Yves Tremblay is a full professor at Laval University in the Department of Obstetrics, Gynecology & Reproduction, and a senior scientist at the CHU de Québec-Laval University Research Center. He obtained his bachelor’s degree in 1979 and his PhD in physiology and molecular endocrinology in 1984 from Laval University’s School of Medicine. From 1985-1990, he pursued three post- doctoral training programs at the Louis-Pasteur University in Strasbourg, France on steroid receptor molecular biology, at the University of Montreal on molecular biology of the endocrine systems, and at the University of California in San Francisco in the Department of Pediatrics, on molecular biology of human steroidogenic enzymes. He is the co-founder of the eBook strategic initiative that uses the Web-based discussion forum to approach the delicate question of being born too soon. Between 2005 and 2011, he was member of the Institute Advisory Board of the Institute of Gender and Health from the Canadian Institutes of Health Research. Between 2011 and 2015, he was the Director for the Respiratory Health Network from the Fonds de Recherche Québec en Santé. Meanwhile, he was also a member, and then President of the Board of Directors of the Quebec Lung Association. Since August 2015, he has been the President of the International and Interdisciplinary Association on the Pharmaceutical Life Cycle. He has also served over the last 20 years on several provincial, national, and international committees.
For over 25 years, the development of Dr. Tremblay’s research expertise has been directly related to fetal development and gene expression of the steroidogenesis-specific enzymes involved in the metabolism of steroid hormones in gonads, adrenals, and peripheral tissues, including both placenta and fetal lungs. Androgens synthesized by the fetal lungs, estradiol synthesized by the placenta, and regulation of the fetal lungs by glucocorticoids do control key events in fetal development by means of their cell-type specific expression, temporal regulation, and regionalization in their presence and action; in all cases, a disruption in the metabolism and problems associated with the action of androgens and estrogens during pregnancy and a deregulation of glucocorticoid in the fetal lungs is directly related to developmental syndrome and pathologies, namely respiratory distress syndrome and bronchopulmonary dysplasia disease. This research presents specific aspects that hold potential for clinical applications: studying the metabolism and regulation of steroid hormones by the lungs is applicable to many sectors of physiology, including modelization, while their action on fetal development, and, more specifically, lung maturation and development, has clinical potential in human health. More recently, our research on lung development in early life has indicated a potential interest for emphysema, a disease for which we have no curative treatment.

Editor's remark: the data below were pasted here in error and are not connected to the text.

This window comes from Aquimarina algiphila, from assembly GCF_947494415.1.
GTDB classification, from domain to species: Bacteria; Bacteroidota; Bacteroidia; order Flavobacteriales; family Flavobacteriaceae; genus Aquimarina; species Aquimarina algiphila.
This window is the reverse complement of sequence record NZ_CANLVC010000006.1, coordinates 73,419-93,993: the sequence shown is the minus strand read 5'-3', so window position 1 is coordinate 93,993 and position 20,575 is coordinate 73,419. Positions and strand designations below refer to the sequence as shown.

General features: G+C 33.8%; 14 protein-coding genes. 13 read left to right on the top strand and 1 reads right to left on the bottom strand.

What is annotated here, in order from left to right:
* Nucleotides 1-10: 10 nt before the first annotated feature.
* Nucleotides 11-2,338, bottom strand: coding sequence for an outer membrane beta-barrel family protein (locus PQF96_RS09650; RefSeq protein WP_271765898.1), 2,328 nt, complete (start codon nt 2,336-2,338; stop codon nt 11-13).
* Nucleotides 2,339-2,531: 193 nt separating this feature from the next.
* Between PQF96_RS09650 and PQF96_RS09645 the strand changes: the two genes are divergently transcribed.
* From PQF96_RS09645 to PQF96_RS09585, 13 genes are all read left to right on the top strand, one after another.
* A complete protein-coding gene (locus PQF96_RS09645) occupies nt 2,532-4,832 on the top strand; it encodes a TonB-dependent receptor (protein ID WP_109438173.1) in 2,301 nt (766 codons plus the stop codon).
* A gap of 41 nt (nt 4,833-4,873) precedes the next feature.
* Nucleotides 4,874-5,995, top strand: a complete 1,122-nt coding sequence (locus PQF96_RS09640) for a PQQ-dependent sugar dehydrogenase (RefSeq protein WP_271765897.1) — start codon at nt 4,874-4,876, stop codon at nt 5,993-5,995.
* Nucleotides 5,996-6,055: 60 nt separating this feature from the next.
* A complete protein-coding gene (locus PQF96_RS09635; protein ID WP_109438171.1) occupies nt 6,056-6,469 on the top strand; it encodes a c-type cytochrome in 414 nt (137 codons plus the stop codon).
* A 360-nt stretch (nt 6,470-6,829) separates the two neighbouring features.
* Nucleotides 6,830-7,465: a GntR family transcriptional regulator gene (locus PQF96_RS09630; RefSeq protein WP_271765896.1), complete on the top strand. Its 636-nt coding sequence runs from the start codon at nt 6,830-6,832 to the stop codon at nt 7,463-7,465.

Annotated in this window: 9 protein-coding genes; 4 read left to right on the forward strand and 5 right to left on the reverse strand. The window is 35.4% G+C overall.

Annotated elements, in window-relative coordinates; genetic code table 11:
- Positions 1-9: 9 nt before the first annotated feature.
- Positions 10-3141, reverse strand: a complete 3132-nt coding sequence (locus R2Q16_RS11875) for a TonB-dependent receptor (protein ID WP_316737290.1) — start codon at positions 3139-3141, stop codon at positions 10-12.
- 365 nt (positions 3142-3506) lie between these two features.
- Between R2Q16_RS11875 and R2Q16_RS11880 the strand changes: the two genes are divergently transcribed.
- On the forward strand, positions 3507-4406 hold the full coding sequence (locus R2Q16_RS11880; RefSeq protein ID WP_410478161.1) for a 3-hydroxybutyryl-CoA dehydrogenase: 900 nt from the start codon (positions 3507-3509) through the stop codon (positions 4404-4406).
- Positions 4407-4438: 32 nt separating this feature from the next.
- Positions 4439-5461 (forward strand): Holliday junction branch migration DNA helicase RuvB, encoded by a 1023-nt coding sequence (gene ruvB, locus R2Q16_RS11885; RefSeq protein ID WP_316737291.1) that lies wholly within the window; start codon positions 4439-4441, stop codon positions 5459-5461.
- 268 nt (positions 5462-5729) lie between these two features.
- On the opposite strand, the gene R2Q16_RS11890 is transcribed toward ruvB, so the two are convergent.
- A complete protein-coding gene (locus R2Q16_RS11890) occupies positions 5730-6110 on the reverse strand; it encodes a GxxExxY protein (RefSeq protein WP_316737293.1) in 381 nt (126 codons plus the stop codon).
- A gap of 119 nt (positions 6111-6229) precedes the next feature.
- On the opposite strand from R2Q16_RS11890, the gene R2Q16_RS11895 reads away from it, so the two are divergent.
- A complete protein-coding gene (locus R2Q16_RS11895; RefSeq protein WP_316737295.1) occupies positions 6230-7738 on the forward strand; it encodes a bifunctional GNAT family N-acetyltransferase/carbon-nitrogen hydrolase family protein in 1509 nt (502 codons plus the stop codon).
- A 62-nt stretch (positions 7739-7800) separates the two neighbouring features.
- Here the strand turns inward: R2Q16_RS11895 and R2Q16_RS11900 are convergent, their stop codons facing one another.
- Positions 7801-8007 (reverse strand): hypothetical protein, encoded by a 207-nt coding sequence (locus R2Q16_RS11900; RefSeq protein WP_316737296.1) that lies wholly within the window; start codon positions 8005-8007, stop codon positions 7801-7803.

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Ontogeny of adrenal-like glucocorticoid synthesis pathway and of 20α-hydroxysteroid dehydrogenase in the mouse lung.Journal Article